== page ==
Open The Bail Arm Wire With Other Hand

The last step was an important preparation for this step. You are now in the safest position to open the wire bail arm. Make sure it is with your opposite hand too. You are trying to replace the bail with your finger. If you do it right, the line won’t come off in the process. By opening the bail, you are releasing what keeps everything tight on the spool. You should open the bail with your non-dominant hand.

Do not try to be a wizard and open it with your dominant one either. You will likely get a really bad backlash or tangle if you do. To clear up any preconceived misconceptions, the reel handle has absolutely nothing to do with opening or closing the bail. It is very possible to start turning the handle while the bail is open to close it but it is certainly not recommended.

We will explain that in further detail and touch on it a little bit later about why you shouldn’t do this. To make a very long story short, it causes twists and loops to form into your line without you being aware of it. It leaves a little slack in the line when the handle is turned. You could be casting well one minute and everything just turns into a mess of tangles without your attention the next.

Identify Where You Want To Cast

You will generally have a lot more accuracy on your casts if you point the tip of your fishing rod at the place you want the bait to go. This is much easier with shorter fishing rods. Longer ones can be a little more problematic. If you are actually curious about how this helps with the accuracy, consider that you are throwing a football or baseball.

If you point either in the direction they need to go before you throw it, it is so much easier to get more precise accuracy. Do the same process with your fishing rod. Fishing rods are no different. I first started practicing in my backyard with a casting plug and I put a paper plate on the ground. My sole aim was to put the casting plug on the paper plate.

Not only did it help me with my accuracy but it also helped me with the force I needed to use. Repeating scenarios like this gave me the confidence I needed to be able to throw lures into tight spaces on the water. Point the tip of the blank at exactly the place you want to put the fishing line. Point your rod tip at it if you can.

Going In For The Cast – Practice Makes It Perfect

Next is the part that can become a little difficult unless you try, try, and try again. There is a ton of surrounding controversy centered around how you should bring the rod up before going in for the cast. Some will suggest that an overhead cast will just cause the new angler to get caught up in the trees the whole day. Others will suggest that a sideways cast is the right way.

Someone could always avoid the trees if they took care not to practice near trees to start with. Still, there is a wrong way to do it as well as many right ways. That comes with the caveat that there is no best way to do it. It is only what works best for you and your specific situation. The most simple to understand as well as the easiest to master for a beginner is the basic, overhead, cast.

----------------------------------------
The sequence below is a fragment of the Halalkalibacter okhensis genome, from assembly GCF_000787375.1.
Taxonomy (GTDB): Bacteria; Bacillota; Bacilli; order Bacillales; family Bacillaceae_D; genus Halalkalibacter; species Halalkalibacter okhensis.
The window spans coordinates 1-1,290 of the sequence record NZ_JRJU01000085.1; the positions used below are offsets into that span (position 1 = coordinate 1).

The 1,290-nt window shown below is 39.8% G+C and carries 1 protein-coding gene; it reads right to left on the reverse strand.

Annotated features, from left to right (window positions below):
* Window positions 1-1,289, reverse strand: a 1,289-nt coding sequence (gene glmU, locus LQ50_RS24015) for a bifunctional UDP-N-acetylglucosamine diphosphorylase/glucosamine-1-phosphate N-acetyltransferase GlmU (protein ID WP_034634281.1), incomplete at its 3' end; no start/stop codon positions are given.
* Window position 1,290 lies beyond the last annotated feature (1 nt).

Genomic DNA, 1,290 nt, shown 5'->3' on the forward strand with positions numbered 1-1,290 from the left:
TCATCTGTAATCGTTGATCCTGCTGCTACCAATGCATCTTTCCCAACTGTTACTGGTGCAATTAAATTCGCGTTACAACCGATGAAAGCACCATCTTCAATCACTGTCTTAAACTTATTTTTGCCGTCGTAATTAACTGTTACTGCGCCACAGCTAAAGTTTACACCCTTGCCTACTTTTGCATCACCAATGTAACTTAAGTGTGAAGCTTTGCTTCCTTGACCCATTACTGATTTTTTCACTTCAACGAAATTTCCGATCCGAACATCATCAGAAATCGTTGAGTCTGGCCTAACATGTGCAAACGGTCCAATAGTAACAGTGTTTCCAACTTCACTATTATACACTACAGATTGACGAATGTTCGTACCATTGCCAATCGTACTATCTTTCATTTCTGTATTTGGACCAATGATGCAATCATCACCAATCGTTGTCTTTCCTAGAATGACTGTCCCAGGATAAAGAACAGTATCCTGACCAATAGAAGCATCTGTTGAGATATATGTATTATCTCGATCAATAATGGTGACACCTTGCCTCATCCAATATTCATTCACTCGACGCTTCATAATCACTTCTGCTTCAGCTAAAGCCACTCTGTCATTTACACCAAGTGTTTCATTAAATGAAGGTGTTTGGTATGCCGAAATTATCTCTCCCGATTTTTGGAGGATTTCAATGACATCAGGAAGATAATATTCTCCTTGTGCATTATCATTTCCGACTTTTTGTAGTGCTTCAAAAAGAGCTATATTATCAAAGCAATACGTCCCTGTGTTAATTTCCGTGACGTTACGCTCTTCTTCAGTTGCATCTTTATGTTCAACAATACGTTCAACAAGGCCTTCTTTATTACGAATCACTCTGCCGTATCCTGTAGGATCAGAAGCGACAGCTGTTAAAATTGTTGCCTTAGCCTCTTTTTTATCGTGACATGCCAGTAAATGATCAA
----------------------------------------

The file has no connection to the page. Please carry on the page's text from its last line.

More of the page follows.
I really want you to consider giving this one all the attention first. It will be hard to understand any others unless you master this one first. To begin a basic overhead cast, bring the fishing rod and lay it over your dominate shoulder until it lays parallel to the ground. It should rest at around 9 o’clock to 11′ o clock when looked at on a clock.

Man casting a spinning rod

From the 9 or 10 o’clock position, bring the rod forward to the position at 2 or 3 o’clock, passing every number before it. Do it swiftly too. It does not need to be as fast as throwing a ball but it cannot be much slower. When you get towards 3 or 4 o’clock, remove your finger from the line. You will know you have done it right when the lure flies far outward into the distance.

The lure going straight up into the air happens because you are releasing too late. Remove your finger slightly earlier. If you don’t get anything special and the rod bends under the force, you released too early. Wait a little longer next time.

It is very possible to make long casts with very little movement once you know how it all works together and get the timing right. You can branch out into using bigger or smaller rods too. Try not to over complicate bringing the rod forward as you go in for the cast. It is actually pretty easy to do.

Close The Bail Right Before The Bait Hits The Water

You have three options once that lure is going where you want it to go. Two of them are right and one is so wrong that it causes problems that frustrate people. I think it is better to review the wrong way first just so you don’t do this when you don’t have to. Well, you need to close the bail so you can reel it in again. How you should close that bail is very important though.

When you start to reel, it engages the bail for you. Do not ever do this. It creates a very microscopic amount of twisting in the line. While this is not directly damaging in itself, it will eventually twist so much that the line just starts twisting up and bouncing off. You will lose a ton of money because you keep sawing off precious threads after you spool your spinning reel.

The next two ways are pretty similar but both work. The first way is to close the bail manually with your opposite hand. Try doing this around two seconds before the bait hits the water. This keeps everything tight and neatly spooled. The second way is to wait two seconds before the bait hits the water and grab it with your finger. This way works well too but is slightly less convenient. Your fingers may be too small to reach the line. In that case, go with the first way. It fits every person.

Putting It All Together – A Brief Summary

For a brief recap, learning how to cast a spinning rod is not that hard. It just takes some devoted learning. Some can learn it in a weekend. Others may take longer to achieve the same results. All you have to do is orient the line correctly, hold it with your finger, raise the rod behind you, propel it forward, let go, and manually close the bail. Although it is not as simple as a spincaster with a push button, we suggest that the results are better. All in all, you need to practice, practice and practice some more. Nothing can replace actually getting out on the water and using them yourself.

Don’t forget to let us know in a comment below how YOU like to up your casting. How do you do it? Why?